Religious and Pastoral Responses to Trauma

Religious faith and spiritual life are an essential part of human nature. Positive beliefs and existential hope give people zeal to thrive and flourish. Psychosocial resiliency is deeply rooted in religious values, communal heritage, and generational wisdom. Disasters and tragedies seriously interrupt the flow of emotional stability, collective tranquility, and equilibrium of spirituality.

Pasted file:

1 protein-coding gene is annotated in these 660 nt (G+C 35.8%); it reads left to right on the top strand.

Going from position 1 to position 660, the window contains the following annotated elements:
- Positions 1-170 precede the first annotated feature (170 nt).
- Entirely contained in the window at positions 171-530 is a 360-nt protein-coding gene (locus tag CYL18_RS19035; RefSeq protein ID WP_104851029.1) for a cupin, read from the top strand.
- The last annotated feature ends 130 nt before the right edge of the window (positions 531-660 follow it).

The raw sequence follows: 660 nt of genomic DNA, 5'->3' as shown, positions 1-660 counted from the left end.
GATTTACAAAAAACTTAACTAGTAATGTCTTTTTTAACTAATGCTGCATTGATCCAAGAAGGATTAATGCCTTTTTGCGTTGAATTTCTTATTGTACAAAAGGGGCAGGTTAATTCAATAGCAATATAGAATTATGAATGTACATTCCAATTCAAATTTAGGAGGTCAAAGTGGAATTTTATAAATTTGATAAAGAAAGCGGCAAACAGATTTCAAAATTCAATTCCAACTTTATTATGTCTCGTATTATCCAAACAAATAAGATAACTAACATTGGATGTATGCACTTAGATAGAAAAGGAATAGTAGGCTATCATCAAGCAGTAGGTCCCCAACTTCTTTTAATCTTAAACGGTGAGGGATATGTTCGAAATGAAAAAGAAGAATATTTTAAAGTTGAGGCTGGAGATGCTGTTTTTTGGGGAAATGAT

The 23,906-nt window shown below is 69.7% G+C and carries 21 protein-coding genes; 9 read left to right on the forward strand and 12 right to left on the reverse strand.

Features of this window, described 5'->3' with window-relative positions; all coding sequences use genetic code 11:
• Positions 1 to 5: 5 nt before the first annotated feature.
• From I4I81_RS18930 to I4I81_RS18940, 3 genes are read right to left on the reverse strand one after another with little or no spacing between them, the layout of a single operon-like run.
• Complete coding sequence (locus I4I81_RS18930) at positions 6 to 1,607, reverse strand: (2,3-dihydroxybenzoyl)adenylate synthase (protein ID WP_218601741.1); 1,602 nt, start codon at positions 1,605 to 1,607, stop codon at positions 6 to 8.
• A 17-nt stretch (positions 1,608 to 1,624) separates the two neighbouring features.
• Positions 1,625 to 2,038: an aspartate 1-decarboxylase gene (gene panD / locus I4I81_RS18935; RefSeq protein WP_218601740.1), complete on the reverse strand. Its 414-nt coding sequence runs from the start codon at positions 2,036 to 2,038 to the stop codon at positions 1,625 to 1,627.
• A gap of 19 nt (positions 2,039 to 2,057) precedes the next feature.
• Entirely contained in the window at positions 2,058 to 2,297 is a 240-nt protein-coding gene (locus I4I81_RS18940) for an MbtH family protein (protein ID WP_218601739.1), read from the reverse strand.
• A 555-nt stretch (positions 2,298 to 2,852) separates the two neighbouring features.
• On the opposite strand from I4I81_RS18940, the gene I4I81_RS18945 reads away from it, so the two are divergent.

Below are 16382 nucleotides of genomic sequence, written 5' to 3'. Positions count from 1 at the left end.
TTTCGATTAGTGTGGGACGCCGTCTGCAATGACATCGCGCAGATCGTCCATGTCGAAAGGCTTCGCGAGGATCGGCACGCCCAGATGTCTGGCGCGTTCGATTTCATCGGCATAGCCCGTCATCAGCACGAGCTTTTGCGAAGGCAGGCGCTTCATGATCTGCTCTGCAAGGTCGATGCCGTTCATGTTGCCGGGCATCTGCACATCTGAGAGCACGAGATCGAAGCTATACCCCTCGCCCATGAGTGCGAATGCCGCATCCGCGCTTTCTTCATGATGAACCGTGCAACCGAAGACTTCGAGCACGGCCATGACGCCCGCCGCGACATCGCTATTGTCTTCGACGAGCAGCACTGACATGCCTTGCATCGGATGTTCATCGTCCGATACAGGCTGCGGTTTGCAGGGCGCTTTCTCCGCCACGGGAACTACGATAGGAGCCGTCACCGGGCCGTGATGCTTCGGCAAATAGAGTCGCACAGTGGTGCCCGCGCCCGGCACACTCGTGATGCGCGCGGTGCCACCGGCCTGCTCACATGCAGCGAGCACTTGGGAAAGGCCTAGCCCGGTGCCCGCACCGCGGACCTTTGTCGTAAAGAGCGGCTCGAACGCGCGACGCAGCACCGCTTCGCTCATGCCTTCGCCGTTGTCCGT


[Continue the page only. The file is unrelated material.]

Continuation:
Following a major loss or trauma, communities as well as individuals often become much more reflective, religious, contemplative, and worshipful than usual. Traumas have a way of opening up the gates of the soul to seek what is beyond the scope of the immediate troubles and to transcend the limits of one's condition. Some of the first responses to wars, tragedies, and disasters have been religious and spiritual in nature. People often seek ...

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